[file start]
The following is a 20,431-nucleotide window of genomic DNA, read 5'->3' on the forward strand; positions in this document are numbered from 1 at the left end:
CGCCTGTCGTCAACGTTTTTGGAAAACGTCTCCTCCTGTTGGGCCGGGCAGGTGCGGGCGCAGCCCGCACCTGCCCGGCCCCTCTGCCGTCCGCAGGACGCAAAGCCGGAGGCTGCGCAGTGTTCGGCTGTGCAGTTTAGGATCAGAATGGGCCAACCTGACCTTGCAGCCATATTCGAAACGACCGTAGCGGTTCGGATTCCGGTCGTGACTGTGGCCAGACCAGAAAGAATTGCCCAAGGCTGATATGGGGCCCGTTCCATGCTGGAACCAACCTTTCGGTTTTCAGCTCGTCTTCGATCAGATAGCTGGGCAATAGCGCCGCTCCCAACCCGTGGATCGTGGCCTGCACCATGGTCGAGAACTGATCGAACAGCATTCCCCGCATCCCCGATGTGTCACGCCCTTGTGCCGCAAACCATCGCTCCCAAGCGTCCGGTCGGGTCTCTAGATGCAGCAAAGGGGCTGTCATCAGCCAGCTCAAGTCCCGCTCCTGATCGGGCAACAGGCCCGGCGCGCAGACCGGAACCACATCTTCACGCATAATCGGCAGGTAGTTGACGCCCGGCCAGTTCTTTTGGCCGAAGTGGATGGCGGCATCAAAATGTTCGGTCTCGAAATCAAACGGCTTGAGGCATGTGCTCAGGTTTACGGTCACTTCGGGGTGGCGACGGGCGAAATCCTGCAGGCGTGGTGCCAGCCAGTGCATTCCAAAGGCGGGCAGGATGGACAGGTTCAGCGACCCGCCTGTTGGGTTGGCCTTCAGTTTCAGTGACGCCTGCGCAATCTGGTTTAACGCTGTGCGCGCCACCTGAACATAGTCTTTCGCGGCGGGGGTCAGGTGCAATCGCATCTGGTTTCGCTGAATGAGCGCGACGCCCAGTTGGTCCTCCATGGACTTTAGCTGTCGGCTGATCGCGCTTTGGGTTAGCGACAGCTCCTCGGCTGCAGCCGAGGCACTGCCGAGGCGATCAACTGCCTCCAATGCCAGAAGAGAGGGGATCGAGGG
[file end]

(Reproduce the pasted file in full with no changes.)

The following is a 20,431-nucleotide window of genomic DNA, read 5'->3' on the forward strand; positions in this document are numbered from 1 at the left end:
CGCCTGTCGTCAACGTTTTTGGAAAACGTCTCCTCCTGTTGGGCCGGGCAGGTGCGGGCGCAGCCCGCACCTGCCCGGCCCCTCTGCCGTCCGCAGGACGCAAAGCCGGAGGCTGCGCAGTGTTCGGCTGTGCAGTTTAGGATCAGAATGGGCCAACCTGACCTTGCAGCCATATTCGAAACGACCGTAGCGGTTCGGATTCCGGTCGTGACTGTGGCCAGACCAGAAAGAATTGCCCAAGGCTGATATGGGGCCCGTTCCATGCTGGAACCAACCTTTCGGTTTTCAGCTCGTCTTCGATCAGATAGCTGGGCAATAGCGCCGCTCCCAACCCGTGGATCGTGGCCTGCACCATGGTCGAGAACTGATCGAACAGCATTCCCCGCATCCCCGATGTGTCACGCCCTTGTGCCGCAAACCATCGCTCCCAAGCGTCCGGTCGGGTCTCTAGATGCAGCAAAGGGGCTGTCATCAGCCAGCTCAAGTCCCGCTCCTGATCGGGCAACAGGCCCGGCGCGCAGACCGGAACCACATCTTCACGCATAATCGGCAGGTAGTTGACGCCCGGCCAGTTCTTTTGGCCGAAGTGGATGGCGGCATCAAAATGTTCGGTCTCGAAATCAAACGGCTTGAGGCATGTGCTCAGGTTTACGGTCACTTCGGGGTGGCGACGGGCGAAATCCTGCAGGCGTGGTGCCAGCCAGTGCATTCCAAAGGCGGGCAGGATGGACAGGTTCAGCGACCCGCCTGTTGGGTTGGCCTTCAGTTTCAGTGACGCCTGCGCAATCTGGTTTAACGCTGTGCGCGCCACCTGAACATAGTCTTTCGCGGCGGGGGTCAGGTGCAATCGCATCTGGTTTCGCTGAATGAGCGCGACGCCCAGTTGGTCCTCCATGGACTTTAGCTGTCGGCTGATCGCGCTTTGGGTTAGCGACAGCTCCTCGGCTGCAGCCGAGGCACTGCCGAGGCGATCAACTGCCTCCAATGCCAGAAGAGAGGGGATCGAGGG